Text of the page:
By Emily Bialkowski
The topic of choice during a lean Sept. 26 Houston County Board meeting was the Root River Soil and Water Conservation District five year Water Plan Revision.
The 10-year plan is required by the state, as is a revision halfway through the document’s life to make sure any appropriate changes are made.
Ron Meiners, district manager, was granted an extension on the revision because he was just coming on board when the work was due. The extension allowed the manager the opportunity to gain additional knowledge about the area’s needs.
The revised plan has since been worked on with diligence to focus on five main goals:
• Protect ground water to maintain an adequate supply of safe drinking water for current and future generations.
• Improve surface water quality in rivers and streams in Houston County.
• Manage storm water runoff to minimize risk to human life, property and the environment.
• Optimize recreational uses of water resources.
• Review of local and regional plans and ordinances for compliance and compatibility.
The county’s water is a valuable resource. From recreation and fishing to agricultural needs, water quality can be a divisive issue.
“We want farmers to do well,” Meiners said. “It’s a delicate balance between conservation ethics and profit margins; that’s where we struggle and try to partner with landowners to come together at the table to do the best job we can.”
The plan does not go into issues surrounding the potential for frac sand mines other than a sentence acknowledging it’s there.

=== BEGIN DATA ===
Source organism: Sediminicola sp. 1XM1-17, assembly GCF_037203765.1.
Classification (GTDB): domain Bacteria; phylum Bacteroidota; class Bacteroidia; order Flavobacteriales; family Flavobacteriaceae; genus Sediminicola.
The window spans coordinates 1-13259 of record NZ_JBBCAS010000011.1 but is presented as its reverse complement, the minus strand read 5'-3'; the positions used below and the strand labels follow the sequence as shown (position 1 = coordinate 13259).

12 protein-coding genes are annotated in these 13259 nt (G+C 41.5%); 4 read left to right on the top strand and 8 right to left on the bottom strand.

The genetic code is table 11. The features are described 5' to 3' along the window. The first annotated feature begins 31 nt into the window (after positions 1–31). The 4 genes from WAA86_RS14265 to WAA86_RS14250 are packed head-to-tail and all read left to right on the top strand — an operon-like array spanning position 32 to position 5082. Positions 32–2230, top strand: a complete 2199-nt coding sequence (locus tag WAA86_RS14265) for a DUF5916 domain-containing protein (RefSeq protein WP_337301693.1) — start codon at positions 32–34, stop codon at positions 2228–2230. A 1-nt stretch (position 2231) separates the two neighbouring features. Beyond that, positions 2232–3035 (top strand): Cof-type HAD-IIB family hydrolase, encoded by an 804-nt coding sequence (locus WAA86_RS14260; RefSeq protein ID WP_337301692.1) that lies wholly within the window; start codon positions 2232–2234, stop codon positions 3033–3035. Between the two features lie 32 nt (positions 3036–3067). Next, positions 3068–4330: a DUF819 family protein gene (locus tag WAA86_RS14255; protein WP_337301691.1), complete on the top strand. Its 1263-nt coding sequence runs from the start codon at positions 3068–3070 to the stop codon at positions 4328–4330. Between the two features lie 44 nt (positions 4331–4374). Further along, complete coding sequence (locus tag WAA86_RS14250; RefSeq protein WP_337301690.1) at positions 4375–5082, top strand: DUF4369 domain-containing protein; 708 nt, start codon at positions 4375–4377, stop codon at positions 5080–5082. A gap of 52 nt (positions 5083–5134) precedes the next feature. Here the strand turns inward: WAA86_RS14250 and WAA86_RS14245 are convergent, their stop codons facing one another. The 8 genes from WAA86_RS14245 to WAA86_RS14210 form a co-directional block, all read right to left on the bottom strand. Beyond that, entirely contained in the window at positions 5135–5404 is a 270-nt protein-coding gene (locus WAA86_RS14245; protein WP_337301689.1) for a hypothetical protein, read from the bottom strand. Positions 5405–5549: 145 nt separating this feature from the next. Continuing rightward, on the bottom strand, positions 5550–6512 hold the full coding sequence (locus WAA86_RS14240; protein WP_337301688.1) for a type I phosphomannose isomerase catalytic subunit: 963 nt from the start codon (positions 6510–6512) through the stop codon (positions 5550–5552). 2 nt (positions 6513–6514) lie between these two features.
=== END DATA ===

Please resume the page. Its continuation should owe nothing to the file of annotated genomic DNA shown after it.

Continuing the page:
Meiners said he could see the topic gaining more attention in a new water plan due in 2017. For now, no frac sand mines have opened in the county and Meiners remains a resource in that discussion.
Commissioner Judy Storlie asked if rented farmland – and practices performed on it – affect water. Meiners said there is certainly a difference between owner-operated and renter-operated farms. He said his department tries to engage those landowners.
“Being able to educate and explain to people the fragile resources in Houston County, and how quickly they can deteriorate if you don’t take care of them, is part of our work,” Meiners said.
Other interesting points of conversation included the fact that a decrease in livestock numbers has surfaced along with a decrease in hay production. Row crop production has increased.
The report was greeted with appreciation for the thoughtful work put into revising the water plan and was unanimously approved.
“They have put a lot of time into this. There’s been a lot of input, and they’ve done due diligence. I think it’s a great piece of documentation,” Commissioner Dana Kjome said. Kjome also sits on the water plan advisory board.
The plan will now be sent to the Minnesota Board of Water and Soil Resources for final approval. To the view the document, visit http://co.houston.mn.us and click on “Soil and Water” under the departments.
The board addressed a few others topics prior to adjournment.
Approval was given on a detour agreement with the Minnesota Department of Transportation for work on the Badger Hill section of Highway 76 in October. The road will be closed for approximately three weeks and traffic will be detoured to County Highway 10.
The board agreed to hire Cathy Hagen as a 67-day, temporary home health aid.
Finally, the board voted to go into closed session to review allegations of misconduct by a county employee. After more than an hour of discussion, the board resumed open session with no action taken.